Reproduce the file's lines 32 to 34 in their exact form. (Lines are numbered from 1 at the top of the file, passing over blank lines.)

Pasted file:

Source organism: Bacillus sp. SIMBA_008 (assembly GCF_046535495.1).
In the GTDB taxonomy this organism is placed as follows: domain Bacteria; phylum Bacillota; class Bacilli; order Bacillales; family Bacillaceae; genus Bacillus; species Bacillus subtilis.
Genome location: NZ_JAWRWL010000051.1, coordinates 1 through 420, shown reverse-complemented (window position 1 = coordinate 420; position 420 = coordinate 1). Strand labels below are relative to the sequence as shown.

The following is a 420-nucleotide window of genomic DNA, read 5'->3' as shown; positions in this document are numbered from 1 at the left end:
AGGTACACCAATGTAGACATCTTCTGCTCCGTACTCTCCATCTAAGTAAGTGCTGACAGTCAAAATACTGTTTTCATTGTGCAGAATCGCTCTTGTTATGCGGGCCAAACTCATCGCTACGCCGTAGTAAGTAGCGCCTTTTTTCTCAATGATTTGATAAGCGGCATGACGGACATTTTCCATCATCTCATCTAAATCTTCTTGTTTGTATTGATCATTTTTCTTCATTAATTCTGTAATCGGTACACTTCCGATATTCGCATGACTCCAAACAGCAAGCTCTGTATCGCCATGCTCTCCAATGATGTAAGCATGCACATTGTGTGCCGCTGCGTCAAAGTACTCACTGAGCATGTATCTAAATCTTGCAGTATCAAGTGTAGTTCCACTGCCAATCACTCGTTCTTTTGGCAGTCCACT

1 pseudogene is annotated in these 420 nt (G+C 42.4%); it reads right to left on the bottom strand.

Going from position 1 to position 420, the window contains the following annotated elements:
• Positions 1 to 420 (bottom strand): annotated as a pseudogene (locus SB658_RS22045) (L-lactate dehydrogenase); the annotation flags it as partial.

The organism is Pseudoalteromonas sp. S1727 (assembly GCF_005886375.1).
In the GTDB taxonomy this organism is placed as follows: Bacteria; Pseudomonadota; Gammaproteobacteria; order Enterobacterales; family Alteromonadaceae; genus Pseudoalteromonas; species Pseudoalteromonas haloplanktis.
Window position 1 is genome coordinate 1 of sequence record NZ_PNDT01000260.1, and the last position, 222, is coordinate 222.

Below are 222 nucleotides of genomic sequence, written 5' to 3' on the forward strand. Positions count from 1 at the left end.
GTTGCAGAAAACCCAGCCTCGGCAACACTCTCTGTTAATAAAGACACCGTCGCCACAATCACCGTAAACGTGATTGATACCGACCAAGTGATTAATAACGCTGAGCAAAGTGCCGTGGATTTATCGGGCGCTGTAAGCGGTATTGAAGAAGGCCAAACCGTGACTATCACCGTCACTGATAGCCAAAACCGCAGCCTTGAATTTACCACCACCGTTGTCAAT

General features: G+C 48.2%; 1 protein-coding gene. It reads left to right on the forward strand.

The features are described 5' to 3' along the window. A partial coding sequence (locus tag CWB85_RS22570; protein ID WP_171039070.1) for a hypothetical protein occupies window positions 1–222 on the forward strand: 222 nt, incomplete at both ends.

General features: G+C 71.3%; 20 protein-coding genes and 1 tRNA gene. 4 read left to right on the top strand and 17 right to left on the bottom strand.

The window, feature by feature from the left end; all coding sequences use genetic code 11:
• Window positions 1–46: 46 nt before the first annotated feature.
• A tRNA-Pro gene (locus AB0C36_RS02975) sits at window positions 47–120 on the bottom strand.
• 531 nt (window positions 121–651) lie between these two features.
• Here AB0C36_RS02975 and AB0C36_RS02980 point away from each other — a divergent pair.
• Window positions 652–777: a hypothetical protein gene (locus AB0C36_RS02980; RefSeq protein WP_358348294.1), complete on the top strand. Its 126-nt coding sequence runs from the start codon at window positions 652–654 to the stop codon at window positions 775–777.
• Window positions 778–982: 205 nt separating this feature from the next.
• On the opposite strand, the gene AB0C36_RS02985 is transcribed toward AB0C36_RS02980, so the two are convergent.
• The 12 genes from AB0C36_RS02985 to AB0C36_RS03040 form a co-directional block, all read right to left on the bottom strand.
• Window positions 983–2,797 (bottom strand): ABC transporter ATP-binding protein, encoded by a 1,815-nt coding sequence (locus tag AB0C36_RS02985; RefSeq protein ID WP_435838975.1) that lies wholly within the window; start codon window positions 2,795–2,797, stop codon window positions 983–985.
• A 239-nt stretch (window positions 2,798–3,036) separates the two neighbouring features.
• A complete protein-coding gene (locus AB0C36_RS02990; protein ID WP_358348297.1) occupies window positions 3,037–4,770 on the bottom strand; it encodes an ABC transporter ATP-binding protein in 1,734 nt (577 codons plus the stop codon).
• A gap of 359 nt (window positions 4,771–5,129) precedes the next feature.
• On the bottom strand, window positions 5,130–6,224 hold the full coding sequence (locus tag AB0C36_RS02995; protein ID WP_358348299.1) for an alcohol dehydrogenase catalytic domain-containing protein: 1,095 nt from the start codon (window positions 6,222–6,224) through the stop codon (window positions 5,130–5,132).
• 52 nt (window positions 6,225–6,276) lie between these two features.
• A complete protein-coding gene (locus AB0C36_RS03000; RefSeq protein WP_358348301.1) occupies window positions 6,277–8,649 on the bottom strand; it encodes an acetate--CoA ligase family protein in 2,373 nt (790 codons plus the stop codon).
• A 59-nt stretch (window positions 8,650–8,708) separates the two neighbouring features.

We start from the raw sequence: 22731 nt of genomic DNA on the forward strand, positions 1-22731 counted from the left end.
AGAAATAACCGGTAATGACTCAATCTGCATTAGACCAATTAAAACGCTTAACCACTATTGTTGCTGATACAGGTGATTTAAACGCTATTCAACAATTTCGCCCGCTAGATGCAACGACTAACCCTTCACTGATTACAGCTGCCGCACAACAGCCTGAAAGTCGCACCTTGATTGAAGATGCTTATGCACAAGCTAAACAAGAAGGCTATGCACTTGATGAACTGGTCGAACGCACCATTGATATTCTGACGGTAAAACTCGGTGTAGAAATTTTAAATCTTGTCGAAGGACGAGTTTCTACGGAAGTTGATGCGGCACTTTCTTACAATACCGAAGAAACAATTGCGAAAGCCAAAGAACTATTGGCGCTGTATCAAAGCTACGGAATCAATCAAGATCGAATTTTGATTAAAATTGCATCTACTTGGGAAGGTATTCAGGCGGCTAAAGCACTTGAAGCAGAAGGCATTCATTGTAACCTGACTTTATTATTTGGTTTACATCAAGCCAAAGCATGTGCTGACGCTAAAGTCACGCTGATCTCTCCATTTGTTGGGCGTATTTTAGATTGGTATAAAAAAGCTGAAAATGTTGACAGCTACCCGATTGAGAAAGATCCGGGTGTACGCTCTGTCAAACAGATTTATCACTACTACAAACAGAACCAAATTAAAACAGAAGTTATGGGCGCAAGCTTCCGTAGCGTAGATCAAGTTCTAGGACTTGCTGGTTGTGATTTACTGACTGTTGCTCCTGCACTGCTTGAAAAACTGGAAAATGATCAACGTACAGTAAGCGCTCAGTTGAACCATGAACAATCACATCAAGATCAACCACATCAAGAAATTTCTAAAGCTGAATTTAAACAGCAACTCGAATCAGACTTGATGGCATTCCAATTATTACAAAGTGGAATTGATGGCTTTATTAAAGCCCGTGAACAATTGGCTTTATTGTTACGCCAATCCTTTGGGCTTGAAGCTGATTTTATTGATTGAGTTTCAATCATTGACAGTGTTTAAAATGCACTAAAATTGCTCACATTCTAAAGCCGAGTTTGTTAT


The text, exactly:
• A complete protein-coding gene (locus AB0C36_RS03000; RefSeq protein WP_358348301.1) occupies window positions 6,277–8,649 on the bottom strand; it encodes an acetate--CoA ligase family protein in 2,373 nt (790 codons plus the stop codon).
• A 59-nt stretch (window positions 8,650–8,708) separates the two neighbouring features.

We start from the raw sequence: 22731 nt of genomic DNA on the forward strand, positions 1-22731 counted from the left end.